An alien craft has landed on a hilltop in Bel Air, Los Angeles. Or, more accurately, a strange villa in the shape of a three-blade aeroplane propeller. The Orum Residence is the latest creation of developer Duangpatra Bodiratnangkura – the great-granddaughter of Thailand’s first property magnate, the late great Nai Lert Sreshthaputa – who’s been active for a number of years now in the City of the Angels. Completed in 2018, after four year’s work, this capacious villa – its accommodation is spread over a total of 1,750 m2 – was built by Californian firm SPF:architects, founded in 1990 by Zoltan Pali and Judit Fekete-Pali and based in Culver City, between downtown Los Angeles and Santa Monica.
Zoltan Pali says he was “greatly influenced” by the work of two men: Craig Ellwood, Angelino starchitect of the 1950s and 60s, and our era’s Renzo Piano, in particular with regard to the rigour in his details.
Located just a stone’s throw from the Getty Center, the hilltop site is most definitely blessed by the gods with its panoramic views over the whole Los Angeles basin. The brief was clear: “The client wanted a luxurious house where she could throw large events and host her extended family, but she also wanted it to feel welcoming,” recalls Pali. “She wanted it to be a model of light, air and openness, but also of comfort.” Which is what inspired the idea of the threeblade aeroplane propeller, since it best allowed the programmatic requirements to be respected. “Initially,” Pali continues, “we imagined a crossshaped plan with four arms at right angles, but we soon realized that a system with three wings not only allowed the building to open up better onto the different viewpoints, but also generated, in between the wings, exterior spaces that were much more interesting and varied, such as the entrance court, an entertainment court, with its outdoor pool, and a family court, which is quieter.”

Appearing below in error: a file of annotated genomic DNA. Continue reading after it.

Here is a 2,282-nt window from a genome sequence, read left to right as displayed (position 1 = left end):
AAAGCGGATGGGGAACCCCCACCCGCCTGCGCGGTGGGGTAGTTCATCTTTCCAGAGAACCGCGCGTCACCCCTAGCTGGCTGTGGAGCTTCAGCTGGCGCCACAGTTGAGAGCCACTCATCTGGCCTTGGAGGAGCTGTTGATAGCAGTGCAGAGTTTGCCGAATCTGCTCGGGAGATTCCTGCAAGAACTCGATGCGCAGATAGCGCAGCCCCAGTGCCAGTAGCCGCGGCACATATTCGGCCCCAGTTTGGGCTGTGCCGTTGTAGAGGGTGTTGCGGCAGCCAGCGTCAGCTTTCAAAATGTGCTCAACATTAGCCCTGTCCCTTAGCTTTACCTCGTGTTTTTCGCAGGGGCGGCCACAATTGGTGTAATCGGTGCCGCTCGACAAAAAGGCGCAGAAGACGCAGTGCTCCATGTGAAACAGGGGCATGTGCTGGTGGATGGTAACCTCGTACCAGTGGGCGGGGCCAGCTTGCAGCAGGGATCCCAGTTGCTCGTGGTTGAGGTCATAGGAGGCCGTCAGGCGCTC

Accommodation at the villa is spread over three levels. In the basement are a cinema, a gym, a spa, a sauna and a service kitchen, not forgetting a wine cellar large enough to accommodate some 1,000 bottles. On the ground floor, besides a vast garage, one finds the entrance hall, living room, sitting room, dining room, and the main kitchen. Finally, upstairs, are the bedrooms – master, children and guest – as well as a whole bevy of bath- and dressing rooms. In addition, half buried, is the Cube, which can serve either as a guest house or for staff, and is entirely autonomous.
While designing the house, says Pali, he was “greatly influenced” by the work of two men: Craig Ellwood, Angelino starchitect of the 1950s and 60s who built a number of emblematic Modernist villas; and our era’s Renzo Piano, in particular with regard to the rigour in his details. Like many Piano buildings, the house is in steel, but its internal walls are in wood or marble. Floors are in stone or wood, and all the closets are in wood too. As for the façade, it features countless panes of glass as well as aluminium panels.
A crucial element was the handling of daylight. “The wings are narrow, no more than 8 m wide, with wall-to-ceiling glazing on either side, so the interior is flooded with light,” explains Pali. “Moreover, above the central node from which each wing radiates and which contains the main staircase, we installed a large skylight. That way natural light is brought right into the heart of the accommodation.” As one would expect, the glazing is highly sophisticated and features five different widths of glass treated in four different ways – mirrored, opaque, translucent and transparent – with all UV radiation blocked. The result is a varied, shimmering, visually shifting skin that wraps itself around the building.
As a result, the link with the surrounding landscape is extremely strong, and the client’s desire to make the most of the views has been more than respected. The north wing looks out over downtown L.A., the southeast over Century City, while the southwest wing is oriented towards the Getty Center and Santa Monica beyond. From the first-floor continuous balcony, the gaze travels, nearly without interruption, all the way to the Pacific Ocean.